In Greenock recently I visited the memorial to those who had been killed on 8th April 1820 during the Radical War or Rising of 1820, call it what you will. It’s poignant as the eight names displayed contain three teenagers and an eight-year-old. They’d been part of a crowd seeking to free prisoners who’d been captured in Paisley and were being taken by militia to the jail nearby. The prisoners all escaped but they paid with their lives.
Yet not just in Greenock but across Scotland it’s a part of our history that’s little know. Shamefully I confess it was the first time I’d been to the memorial, but others have thankfully kept the memory alive. It’s surprising in some ways but not in others as we’ve a tendency brought about by not having our own media to learn history through a London lens.
That’s why most will have heard of the Peterloo Massacre but not of Greenock and only a few more of 1820. Yet Peterloo which occurred the year before was the precursor for it. When the innocent protestors in Manchester were slain by Yeomanry, radicals across Britain and Ireland vowed not to be so supine or accept their fate with equanimity.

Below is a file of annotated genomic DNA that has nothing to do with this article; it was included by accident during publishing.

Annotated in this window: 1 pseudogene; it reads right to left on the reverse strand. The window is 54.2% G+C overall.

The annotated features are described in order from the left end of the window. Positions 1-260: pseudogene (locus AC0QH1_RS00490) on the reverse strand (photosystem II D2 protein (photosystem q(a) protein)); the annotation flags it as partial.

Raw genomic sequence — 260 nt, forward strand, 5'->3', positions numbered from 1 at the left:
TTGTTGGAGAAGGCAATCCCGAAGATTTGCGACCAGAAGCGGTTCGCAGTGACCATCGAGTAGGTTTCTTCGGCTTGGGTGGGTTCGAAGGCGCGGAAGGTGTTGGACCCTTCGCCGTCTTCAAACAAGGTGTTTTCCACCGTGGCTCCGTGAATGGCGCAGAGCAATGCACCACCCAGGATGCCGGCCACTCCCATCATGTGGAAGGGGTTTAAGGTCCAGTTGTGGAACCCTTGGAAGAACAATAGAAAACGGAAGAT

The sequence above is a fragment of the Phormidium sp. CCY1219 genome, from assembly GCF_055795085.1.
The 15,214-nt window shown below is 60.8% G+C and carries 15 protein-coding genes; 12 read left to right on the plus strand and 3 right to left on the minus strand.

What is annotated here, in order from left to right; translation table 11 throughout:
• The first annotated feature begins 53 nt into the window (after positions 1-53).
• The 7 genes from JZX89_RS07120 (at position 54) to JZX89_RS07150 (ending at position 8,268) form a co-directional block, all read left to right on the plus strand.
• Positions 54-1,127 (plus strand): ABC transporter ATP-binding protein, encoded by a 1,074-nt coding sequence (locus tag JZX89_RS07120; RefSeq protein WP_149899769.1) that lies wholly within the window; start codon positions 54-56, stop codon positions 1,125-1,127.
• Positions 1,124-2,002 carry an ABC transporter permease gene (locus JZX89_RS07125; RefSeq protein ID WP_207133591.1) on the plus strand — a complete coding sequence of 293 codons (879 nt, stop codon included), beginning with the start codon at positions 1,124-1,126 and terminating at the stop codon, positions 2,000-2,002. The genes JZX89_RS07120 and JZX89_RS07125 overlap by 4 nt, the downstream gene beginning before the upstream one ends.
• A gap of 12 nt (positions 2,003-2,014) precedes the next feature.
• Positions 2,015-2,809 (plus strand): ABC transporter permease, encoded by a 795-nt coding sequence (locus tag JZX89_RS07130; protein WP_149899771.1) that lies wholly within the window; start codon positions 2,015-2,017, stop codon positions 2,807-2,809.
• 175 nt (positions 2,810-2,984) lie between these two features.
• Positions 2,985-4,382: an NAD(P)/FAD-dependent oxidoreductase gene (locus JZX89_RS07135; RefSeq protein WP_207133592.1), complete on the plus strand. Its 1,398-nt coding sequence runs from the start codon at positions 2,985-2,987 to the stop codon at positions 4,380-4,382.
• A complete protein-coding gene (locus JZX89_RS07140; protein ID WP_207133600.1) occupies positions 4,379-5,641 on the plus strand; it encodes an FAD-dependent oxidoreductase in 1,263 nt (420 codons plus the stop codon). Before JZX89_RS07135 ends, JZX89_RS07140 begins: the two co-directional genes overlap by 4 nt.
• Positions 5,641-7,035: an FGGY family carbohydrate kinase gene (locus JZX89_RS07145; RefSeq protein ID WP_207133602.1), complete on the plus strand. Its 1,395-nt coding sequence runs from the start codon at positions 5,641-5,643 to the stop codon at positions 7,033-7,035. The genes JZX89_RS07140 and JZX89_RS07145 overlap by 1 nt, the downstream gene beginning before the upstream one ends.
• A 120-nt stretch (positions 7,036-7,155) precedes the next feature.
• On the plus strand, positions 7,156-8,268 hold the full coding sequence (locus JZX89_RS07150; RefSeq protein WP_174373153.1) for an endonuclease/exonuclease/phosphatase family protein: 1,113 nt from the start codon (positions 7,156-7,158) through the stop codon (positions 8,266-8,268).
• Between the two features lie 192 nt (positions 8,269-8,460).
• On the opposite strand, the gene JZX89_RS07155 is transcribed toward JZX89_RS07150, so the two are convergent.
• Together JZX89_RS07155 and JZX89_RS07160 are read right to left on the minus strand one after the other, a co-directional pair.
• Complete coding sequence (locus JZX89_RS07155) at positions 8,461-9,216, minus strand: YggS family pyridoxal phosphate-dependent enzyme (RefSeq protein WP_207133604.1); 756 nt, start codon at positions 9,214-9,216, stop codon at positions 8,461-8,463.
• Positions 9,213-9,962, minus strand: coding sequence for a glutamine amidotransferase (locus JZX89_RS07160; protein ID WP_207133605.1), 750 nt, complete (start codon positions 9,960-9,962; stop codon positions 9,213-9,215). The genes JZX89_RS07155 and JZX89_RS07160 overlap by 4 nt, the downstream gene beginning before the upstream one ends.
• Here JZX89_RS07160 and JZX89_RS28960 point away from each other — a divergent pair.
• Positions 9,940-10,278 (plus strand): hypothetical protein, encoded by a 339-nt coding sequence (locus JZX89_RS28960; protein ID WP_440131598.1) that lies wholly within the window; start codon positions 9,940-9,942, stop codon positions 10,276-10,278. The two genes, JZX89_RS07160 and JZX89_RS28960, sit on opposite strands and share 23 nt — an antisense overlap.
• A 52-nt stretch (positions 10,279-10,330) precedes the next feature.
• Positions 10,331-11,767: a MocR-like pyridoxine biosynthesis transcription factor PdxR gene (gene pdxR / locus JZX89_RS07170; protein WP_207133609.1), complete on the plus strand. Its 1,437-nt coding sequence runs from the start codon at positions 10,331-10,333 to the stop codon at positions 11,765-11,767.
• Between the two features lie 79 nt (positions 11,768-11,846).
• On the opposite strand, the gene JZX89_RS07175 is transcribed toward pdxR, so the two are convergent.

Huge demonstrations took place across Scotland and particularly outside Paisley where crowds flocked from Ayrshire, Renfrewshire and Glasgow. September 1819 saw crowds fight with police and military, and Paisley under curfew for almost a week.
In December 1819 plans were made for a pan-UK rising in April 1820. The Cato Street conspiracy in February 1820 saw English radicals set up by government agents and detained in huge numbers. The rising due to start in England and be notified to Scotland by the mail coach’s non-arrival, never took place. Though disturbances did break out in parts of northern England.
In Scotland it proceeded anyway, as Tom Johnston described it, a strike from which it was hoped a revolution might spring. It didn’t but the memory deserves to be kept alive. The youngsters as well as Baird Hardie and Wilson, the last prisoners to be hung then beheaded.